A victorious charismatic leader becomes pathologically jealous of his power and popularity. He becomes suspicious, sensing enemies and plots all around himself. In order to get rid of rivals, that is, of ordinary democratic mechanisms, he will promise anything to anyone. He will not discuss political programs: He himself becomes his own program. He always talks about himself, his merits and congenial achievements, describing his plans in the most scant and general terms. He promises acceleration: fast improvement for everyone.
Mr. Walesa may win the presidential election, but if he does, he will not be president of a democratic Poland. Rather, he will become a destabilizing factor, creating chaos, and isolating Poland from the rest of the world. Mr. Walesa said: "I do not favor classic concepts of the presidency, neither the French, the Italian, nor the American models. I will do it my way. I want to surprise everyone. My model is not wine drinking and dinners: It is a 'flying Dutchman' who travels around the country and intervenes wherever necessary. There will be too much of Walesa, and this is why so many are afraid."
Mr. Walesa's merits and virtues are unquestionable: As a politician, he is wonderfully sensitive to public feelings and extremely gifted in the game of politics. Millions of people associate his name with the end of communism. However, this excellent politician apparently ignores the fact that the era of charismatic leaders is past. Today, charisma can only serve destruction.
Poland is not the only issue here. Poland is the most developed example of the process that we see in all post-communist countries. Democratic institutions are not deeply rooted, the economic situation is very difficult, great expectations have been aroused, and the procedures used for resolving conflicts have not been really tested. So, stabilization is fragile.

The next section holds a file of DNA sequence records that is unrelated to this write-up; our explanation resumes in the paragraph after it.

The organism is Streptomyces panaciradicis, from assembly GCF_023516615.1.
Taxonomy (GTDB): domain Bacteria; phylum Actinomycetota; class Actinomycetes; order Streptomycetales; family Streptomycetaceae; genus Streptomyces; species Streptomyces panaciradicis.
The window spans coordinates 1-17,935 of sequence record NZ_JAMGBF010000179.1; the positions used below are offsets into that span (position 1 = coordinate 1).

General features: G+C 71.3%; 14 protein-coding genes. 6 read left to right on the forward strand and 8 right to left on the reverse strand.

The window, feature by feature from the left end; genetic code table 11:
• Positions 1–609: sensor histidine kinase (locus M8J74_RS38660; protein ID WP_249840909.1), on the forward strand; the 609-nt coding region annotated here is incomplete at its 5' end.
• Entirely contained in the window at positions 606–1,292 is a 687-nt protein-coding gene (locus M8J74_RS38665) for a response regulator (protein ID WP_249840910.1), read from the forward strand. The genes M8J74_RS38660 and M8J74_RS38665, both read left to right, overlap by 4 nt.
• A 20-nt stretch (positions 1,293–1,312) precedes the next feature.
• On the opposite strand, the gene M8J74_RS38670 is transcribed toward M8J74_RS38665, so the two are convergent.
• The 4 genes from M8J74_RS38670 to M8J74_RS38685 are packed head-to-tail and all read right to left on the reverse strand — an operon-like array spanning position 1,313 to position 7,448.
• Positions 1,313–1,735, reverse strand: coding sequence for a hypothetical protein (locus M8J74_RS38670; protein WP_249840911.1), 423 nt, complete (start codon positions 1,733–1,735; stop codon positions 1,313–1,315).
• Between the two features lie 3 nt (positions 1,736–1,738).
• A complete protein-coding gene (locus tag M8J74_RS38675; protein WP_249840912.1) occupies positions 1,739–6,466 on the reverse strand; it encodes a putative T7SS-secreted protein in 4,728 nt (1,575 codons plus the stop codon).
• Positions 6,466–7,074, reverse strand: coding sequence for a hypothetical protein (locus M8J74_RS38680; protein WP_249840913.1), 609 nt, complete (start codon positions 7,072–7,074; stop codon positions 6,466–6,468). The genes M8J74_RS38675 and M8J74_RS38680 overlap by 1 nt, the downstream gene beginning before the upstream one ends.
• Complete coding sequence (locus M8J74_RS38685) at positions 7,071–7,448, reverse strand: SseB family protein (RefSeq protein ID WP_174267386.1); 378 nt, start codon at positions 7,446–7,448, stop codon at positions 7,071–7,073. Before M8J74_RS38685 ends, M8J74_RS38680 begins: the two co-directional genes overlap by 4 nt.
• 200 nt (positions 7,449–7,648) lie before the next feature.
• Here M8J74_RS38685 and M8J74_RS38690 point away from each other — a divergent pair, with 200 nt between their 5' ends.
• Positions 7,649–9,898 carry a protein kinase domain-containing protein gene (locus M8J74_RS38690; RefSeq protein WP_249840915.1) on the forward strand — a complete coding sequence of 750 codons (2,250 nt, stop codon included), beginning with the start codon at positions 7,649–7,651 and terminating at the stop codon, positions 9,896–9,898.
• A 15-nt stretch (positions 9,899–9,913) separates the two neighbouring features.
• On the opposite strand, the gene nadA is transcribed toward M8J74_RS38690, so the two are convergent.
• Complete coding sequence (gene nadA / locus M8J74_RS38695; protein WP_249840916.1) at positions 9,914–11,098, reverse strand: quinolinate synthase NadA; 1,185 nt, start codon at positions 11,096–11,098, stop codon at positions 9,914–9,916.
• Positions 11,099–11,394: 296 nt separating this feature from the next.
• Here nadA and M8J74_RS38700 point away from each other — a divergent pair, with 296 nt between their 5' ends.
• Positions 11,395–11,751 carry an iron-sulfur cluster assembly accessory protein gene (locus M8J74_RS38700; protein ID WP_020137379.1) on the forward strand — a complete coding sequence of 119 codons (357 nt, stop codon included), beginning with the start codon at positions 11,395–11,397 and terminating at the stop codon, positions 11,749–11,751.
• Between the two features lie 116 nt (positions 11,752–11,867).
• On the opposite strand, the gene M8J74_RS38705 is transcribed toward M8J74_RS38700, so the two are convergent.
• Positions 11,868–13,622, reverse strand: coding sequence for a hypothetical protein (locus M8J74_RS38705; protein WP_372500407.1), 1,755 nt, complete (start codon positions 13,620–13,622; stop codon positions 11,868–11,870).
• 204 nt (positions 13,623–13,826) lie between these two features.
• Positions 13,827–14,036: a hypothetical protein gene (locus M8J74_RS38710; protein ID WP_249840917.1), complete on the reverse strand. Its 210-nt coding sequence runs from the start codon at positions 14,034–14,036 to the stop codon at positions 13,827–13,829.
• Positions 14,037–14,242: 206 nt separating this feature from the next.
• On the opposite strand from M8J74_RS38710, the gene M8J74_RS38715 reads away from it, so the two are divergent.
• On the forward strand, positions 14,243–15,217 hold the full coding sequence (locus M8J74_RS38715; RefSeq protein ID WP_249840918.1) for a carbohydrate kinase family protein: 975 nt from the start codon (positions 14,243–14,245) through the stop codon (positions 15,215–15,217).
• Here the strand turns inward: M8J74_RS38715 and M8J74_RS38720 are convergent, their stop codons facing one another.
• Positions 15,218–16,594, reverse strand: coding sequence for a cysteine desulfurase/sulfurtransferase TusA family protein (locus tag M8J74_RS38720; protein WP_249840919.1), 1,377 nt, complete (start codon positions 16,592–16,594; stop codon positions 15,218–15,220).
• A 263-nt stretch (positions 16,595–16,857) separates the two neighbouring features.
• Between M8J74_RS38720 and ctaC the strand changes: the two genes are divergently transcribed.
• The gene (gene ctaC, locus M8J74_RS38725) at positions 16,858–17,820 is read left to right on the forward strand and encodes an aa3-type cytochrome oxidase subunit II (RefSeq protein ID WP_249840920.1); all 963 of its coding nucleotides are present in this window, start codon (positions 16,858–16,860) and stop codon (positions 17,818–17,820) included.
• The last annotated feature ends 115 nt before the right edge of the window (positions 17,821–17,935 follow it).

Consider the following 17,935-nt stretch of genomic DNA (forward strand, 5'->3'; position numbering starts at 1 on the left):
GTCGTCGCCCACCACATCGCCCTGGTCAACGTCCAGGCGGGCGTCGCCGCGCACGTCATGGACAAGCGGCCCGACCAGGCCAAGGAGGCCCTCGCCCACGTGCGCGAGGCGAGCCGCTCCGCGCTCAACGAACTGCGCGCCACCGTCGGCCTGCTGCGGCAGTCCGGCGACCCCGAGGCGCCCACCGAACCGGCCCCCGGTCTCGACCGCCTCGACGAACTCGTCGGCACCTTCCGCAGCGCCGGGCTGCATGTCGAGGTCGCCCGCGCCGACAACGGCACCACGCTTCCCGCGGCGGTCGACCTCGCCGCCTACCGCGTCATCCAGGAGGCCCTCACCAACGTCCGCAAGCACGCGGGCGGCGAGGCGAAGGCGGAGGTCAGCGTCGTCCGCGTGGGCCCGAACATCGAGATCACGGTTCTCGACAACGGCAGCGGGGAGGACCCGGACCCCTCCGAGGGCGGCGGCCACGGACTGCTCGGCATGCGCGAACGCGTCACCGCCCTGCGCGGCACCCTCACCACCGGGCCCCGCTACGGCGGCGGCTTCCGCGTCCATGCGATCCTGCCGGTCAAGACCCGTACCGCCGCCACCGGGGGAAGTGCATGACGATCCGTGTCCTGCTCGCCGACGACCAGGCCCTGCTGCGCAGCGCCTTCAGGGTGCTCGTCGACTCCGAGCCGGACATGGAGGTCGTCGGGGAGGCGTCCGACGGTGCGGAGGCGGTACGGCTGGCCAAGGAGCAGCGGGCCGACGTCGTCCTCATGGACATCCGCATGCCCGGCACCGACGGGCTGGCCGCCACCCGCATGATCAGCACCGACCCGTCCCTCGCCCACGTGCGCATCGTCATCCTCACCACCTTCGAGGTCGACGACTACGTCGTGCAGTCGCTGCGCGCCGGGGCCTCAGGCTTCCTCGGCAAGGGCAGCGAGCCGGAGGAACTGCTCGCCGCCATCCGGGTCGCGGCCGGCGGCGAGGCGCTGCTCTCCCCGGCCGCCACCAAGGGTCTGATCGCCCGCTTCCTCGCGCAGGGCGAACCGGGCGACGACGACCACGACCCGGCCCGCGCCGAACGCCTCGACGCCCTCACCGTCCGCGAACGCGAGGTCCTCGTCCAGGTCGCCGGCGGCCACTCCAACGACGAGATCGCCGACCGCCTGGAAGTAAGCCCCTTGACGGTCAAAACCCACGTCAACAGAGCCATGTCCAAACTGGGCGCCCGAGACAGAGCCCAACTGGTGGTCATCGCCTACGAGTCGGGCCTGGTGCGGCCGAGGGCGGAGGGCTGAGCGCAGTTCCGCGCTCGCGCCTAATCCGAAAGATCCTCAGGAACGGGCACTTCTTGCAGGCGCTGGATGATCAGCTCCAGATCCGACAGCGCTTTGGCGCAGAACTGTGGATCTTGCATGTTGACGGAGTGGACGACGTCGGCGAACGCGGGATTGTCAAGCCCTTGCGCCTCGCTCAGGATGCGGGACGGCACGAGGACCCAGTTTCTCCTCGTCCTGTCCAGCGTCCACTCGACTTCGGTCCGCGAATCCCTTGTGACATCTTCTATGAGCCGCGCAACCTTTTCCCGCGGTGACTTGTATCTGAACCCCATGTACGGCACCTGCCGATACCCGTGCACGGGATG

The evolution from a totalitarian system to a democratic order is unprecedented and unprecedentedly painful. Great hopes generate enormous frustration. Many people do not understand that the reconstruction of a democratic state and a market economy must have its own consequence in the form of new work standards, new prices and the bankruptcy of unprofitable businesses. The breakdown of the standards and ideas characteristic of communism and anti-communist opposition has not been accompanied by the fast approval of new ideas typical of democratic systems. The picture of the world becomes dim and shaky. This is the ideal time for demagogy.
Demagogy that aggressively attacks the government may be successful, which must lead to destabilization. Destabilization in turn elicits chaos. Chaos generates a new poverty and a new dictatorship. Make no mistake: all post-communist countries will have to face this. Everywhere, in Russia and in Czechoslovakia, in Hungary and Romania, the phantoms from the past awaken; movements that combine populism, xenophobia, personality cults and a vision of the world ruled by a conspiracy of Freemasons and Jews.
Lech Walesa's presidency may be catastrophic for Poland. It may be the first case of a Peronist-type presidency in Central Europe, where only the shreds of a beautiful pennant, sacrificed to the absolute thirst for power by Solidarity's leader, remain from the hopes for a national revival.
I do not attribute any ill-will to Mr. Walesa. I do accuse him, however, of a complete lack of imagination and knowledge about a democratic state ruled by the law. Mr. Walesa's style of political action, which was his power during strikes and in the setting of covert activity, has become a dangerous trap in the era of building a democratic order. The same behavior that was used to destabilize a totalitarian order must now lead to the destruction of the political culture of the young democracy.
We must listen very carefully to what Solidarity's leader says today. We must listen to his threats and promises. Because, perhaps unintentionally, Lech Walesa clearly promises neglect of the law and democratic procedures, revenge on his political opponents, unprofessional ideas and rule by incompetent people.
Lech Walesa is a politician with a great talent for setting people at odds, and that is why he is so dangerous. His great merits will change into their opposites. They will become a curse for Poland. That is why I will not vote for Lech Walesa.
*Mr. Michnik is editor-in-chief of Gazeta Wyborcza, from which -- this article is excerpted.